B The Dancing Alien H This scene reminds me of November 5th. The one date in the year when we are almost guaranteed to see “Aliens” dancing in the skies the World over. I feel this image has captured the spectacle of exploding projectiles and the star-burst shapes which they create. My search for the Alien lead me to the central area of gold and white lighting. Here, my eye seems to see the silhouette of an angel-shaped being. It seems to me that the photographer has demonstrated good use of long exposure, and/or, multiple exposure techniques. Well done
A GRADE -  SET Subject       
A Berry Berry Good H I find this to be a well constructed still-life image. Composition and exposure are very well handled and all the elements compliment one another. The blue berries seem plentiful and well lit, the bowl has a fruit motif or design, the strawberries are placed for impact and to top things off, the reflection is a great bonus to this image.
A canape's are served A For me, this image evokes the suggestion of a formal occasion such as a garden party or possibly a wedding reception. The tray of canapés is clearly the focus of attention however, the food appears to be somewhat subdued by the tray, the hands of the waitress, the recipients beer can etc. Compositionally, I feel this is an image where less surroundings might improve the visible detail of the main subject. I suggest the photographer considers recomposing the image so that just the two hands are included. Even cutting the left hand corner off the tray could be considered. Exposure detail is good and I suspect those canapés were quickly consumed.
A Crema, The Coffee was Great A Someone clearly enjoyed their coffee as indicated by this empty cup, which is now stained by the residue from the crema. The spoon and reflections in the saucer bring additional elements to the scene. As an image for this set subject, I feel that the crema as shown, is only a small part of the image whilst the cup, saucer and table dominate the scene. Possibly a closer view of the detail of the crema and cup might have made a stronger story for this particular subject. The image is sharp and well exposed.
A Hurry Up!! A I can almost hear the deafening screech of that seagull bellowing from it’s gapping beak. Compositionally, the bird is placed one of the thirds, however it is looking out of the scene and my eye tends to move in that direction and out of the image. The white feathers on the seagulls back are over exposed with no detail available to be seen. Whilst the “Reserved @ 10.30” sign caught my attention it was not retained by it. I think the seagull is actually saying; “Where’s the Food and/or Drink?”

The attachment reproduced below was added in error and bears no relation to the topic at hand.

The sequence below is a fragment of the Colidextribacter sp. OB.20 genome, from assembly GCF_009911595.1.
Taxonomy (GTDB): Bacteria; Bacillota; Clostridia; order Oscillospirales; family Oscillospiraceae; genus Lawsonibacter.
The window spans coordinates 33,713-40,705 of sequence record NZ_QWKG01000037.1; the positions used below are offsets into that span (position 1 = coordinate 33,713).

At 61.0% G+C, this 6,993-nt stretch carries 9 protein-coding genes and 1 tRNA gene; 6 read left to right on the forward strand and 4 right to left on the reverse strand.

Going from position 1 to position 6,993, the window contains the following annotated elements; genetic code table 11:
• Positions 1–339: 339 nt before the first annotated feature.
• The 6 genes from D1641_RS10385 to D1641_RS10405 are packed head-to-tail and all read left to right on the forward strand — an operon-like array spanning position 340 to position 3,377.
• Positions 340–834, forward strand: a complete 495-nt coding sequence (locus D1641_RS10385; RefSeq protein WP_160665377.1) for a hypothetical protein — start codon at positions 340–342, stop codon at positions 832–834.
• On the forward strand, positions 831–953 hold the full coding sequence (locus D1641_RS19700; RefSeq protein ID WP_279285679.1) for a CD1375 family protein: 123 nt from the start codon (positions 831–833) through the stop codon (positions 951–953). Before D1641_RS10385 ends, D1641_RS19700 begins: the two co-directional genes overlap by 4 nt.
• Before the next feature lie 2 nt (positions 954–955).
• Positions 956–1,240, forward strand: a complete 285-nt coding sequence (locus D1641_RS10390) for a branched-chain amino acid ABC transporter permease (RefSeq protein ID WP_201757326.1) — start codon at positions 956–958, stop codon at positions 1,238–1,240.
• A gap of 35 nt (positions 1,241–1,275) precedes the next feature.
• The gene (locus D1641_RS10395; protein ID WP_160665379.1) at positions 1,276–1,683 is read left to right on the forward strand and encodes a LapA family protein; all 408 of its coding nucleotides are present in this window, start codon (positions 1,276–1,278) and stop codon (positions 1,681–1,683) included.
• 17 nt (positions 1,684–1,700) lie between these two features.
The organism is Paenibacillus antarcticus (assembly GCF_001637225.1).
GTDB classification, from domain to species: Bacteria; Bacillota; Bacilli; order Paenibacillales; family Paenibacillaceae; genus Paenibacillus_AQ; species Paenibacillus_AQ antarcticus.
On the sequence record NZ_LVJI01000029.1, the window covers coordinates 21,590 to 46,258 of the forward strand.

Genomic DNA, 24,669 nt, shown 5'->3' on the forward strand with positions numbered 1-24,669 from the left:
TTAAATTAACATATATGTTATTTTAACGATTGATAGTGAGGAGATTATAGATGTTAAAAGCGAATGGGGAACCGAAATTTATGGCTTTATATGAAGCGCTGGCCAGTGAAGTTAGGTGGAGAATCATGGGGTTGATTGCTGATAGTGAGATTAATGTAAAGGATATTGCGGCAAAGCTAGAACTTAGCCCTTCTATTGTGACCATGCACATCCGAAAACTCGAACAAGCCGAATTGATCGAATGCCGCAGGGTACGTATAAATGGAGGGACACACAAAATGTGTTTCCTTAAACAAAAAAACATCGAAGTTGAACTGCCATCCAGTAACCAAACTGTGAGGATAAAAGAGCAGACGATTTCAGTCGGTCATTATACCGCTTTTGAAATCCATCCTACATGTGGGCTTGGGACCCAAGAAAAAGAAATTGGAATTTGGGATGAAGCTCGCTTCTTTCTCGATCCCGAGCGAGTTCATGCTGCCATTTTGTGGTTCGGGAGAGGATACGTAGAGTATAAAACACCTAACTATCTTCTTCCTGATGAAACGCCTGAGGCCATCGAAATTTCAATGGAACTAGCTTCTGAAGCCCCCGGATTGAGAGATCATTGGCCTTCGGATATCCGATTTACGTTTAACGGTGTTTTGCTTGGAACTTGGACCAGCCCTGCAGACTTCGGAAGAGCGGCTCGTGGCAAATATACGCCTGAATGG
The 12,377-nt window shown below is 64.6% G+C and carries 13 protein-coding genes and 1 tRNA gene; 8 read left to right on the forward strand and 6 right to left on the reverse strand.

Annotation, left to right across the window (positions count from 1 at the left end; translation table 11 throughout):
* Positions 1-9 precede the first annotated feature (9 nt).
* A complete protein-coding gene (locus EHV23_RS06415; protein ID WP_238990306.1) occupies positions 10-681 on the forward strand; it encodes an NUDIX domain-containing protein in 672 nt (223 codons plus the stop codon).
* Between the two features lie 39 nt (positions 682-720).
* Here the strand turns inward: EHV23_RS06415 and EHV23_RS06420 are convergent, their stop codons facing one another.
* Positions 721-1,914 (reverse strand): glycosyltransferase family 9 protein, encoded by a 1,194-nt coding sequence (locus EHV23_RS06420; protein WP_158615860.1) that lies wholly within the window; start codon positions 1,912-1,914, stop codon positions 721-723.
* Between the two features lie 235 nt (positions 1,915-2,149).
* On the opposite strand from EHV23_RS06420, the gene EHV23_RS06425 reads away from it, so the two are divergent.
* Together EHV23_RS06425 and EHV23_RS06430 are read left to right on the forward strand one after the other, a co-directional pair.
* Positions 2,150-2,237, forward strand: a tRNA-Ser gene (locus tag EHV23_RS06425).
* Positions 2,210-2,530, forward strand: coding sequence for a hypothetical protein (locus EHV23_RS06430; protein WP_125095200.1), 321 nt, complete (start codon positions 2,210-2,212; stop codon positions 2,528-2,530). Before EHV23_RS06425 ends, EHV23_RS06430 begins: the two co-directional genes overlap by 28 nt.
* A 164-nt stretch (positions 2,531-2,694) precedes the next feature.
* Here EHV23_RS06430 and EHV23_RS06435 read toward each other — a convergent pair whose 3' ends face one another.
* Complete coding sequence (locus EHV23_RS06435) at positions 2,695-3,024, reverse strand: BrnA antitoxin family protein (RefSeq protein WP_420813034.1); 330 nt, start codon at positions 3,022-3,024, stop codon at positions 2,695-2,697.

Whilst I appreciate the humour and good intentions of the photographer, I feel the absence of actual food and/or drink rather excludes the image from this Set Subject.
A New Years Resolutions Honours  A simple idea which fits the set subject perfectly. The tape measure is a clear nod to the title and I wondered who it was aimed at? Since a dress makers tape was used I wondered if this was a wife to husband concept! Or could it be the other way around? Enough speculation, this artwork is very well presented. Composition, exposure, colours, various shapes and the moisture are exceedingly complimentary to each other. The background is unobtrusive and neatly placed in soft focus. Well done.
A Red, Ripe and Ready M The strawberries in my garden did not do as well this year due to the dryish weather conditions. However, these look fresh, plump and desirable. The lighting has been well executed to avoid specular highlights, whilst still emphasising the red colour of the fruit. The black background works well and tends to support the pretty bowl with it’s complimentary artwork. Because the reflection is not connected to the bowl and is located a short distance away, I felt this tended to draw the eye out of the scene prematurely. Possibly changing the perspective so that the camera angle was slightly higher, might improve the composition.
A Spoilt for Choice H Wow! What a stalwart collection of aged single malt whiskies! I can’t wait to finish my appraisals and head off to the drinks cabinet for my 5 o’clock ritual. However, back to the task in hand. - This is a very well crafted image. The bottles are neatly arranged in a semicircle and set on a wooden shelf. The rich warm glow of the wooden surfaces seems to mirror the blend of malts on display. The scene is well composed and the three small ornaments add extra interest. The two bearded characters are both facing inwards which helps to retain the viewer’s eye within the frame. Exposure and lighting are both complimentary to the subject matter.